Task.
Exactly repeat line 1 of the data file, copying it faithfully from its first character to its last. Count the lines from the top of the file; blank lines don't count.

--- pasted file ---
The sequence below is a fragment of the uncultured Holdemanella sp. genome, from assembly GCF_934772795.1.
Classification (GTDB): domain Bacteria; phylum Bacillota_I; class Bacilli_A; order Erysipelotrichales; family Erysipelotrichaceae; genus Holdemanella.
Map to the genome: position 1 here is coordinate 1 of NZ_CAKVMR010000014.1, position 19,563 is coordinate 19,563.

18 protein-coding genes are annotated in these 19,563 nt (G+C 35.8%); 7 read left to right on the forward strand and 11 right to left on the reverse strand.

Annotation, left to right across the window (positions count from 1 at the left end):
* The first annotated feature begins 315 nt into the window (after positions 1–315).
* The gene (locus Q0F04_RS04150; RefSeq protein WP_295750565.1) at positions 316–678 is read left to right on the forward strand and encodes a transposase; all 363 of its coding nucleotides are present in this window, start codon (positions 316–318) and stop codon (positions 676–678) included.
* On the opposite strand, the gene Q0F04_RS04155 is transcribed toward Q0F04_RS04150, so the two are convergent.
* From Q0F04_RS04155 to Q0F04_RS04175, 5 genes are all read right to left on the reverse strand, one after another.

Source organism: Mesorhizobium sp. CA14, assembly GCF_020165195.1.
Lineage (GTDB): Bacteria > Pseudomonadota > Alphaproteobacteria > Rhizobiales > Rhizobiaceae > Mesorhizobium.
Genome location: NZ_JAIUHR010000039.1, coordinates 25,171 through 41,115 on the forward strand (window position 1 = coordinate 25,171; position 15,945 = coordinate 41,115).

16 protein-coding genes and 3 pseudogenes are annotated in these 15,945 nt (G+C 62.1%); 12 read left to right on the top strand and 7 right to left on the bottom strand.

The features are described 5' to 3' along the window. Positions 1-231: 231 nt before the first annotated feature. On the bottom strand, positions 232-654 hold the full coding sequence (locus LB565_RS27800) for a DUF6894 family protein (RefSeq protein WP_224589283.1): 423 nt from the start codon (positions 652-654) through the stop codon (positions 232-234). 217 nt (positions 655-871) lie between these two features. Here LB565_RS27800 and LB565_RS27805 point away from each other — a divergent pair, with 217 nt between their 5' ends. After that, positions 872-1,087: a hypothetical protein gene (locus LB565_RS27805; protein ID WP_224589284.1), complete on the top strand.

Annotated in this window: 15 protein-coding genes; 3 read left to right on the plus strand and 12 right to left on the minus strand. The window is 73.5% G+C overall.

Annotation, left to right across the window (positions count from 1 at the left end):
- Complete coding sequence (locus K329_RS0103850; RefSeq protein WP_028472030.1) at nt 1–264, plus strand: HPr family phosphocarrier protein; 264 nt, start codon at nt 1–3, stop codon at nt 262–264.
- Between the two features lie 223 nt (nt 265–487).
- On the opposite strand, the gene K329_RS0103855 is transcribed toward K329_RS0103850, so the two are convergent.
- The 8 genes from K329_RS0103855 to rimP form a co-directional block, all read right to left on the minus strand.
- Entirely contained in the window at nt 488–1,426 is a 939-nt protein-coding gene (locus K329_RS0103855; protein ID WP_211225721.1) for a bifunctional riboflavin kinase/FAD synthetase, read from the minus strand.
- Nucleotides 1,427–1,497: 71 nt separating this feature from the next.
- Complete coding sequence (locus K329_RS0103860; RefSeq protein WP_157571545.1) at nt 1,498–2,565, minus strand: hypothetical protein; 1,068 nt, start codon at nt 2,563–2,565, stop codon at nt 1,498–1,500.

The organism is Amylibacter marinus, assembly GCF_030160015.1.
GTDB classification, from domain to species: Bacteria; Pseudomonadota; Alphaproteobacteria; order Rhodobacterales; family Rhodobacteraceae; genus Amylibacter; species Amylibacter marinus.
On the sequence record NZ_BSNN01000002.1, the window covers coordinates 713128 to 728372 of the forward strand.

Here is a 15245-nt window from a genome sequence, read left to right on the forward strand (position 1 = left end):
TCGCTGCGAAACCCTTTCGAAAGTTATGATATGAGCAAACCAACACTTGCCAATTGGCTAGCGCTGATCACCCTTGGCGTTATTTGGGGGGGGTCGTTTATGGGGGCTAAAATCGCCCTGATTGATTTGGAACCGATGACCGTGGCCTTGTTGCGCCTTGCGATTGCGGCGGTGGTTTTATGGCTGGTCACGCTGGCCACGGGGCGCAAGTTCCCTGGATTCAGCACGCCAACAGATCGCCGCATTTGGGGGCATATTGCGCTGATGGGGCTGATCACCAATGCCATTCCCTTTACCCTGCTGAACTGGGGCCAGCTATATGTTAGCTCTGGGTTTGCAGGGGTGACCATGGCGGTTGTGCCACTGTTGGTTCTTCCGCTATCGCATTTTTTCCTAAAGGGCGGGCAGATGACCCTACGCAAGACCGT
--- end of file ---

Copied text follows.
The sequence below is a fragment of the uncultured Holdemanella sp. genome, from assembly GCF_934772795.1.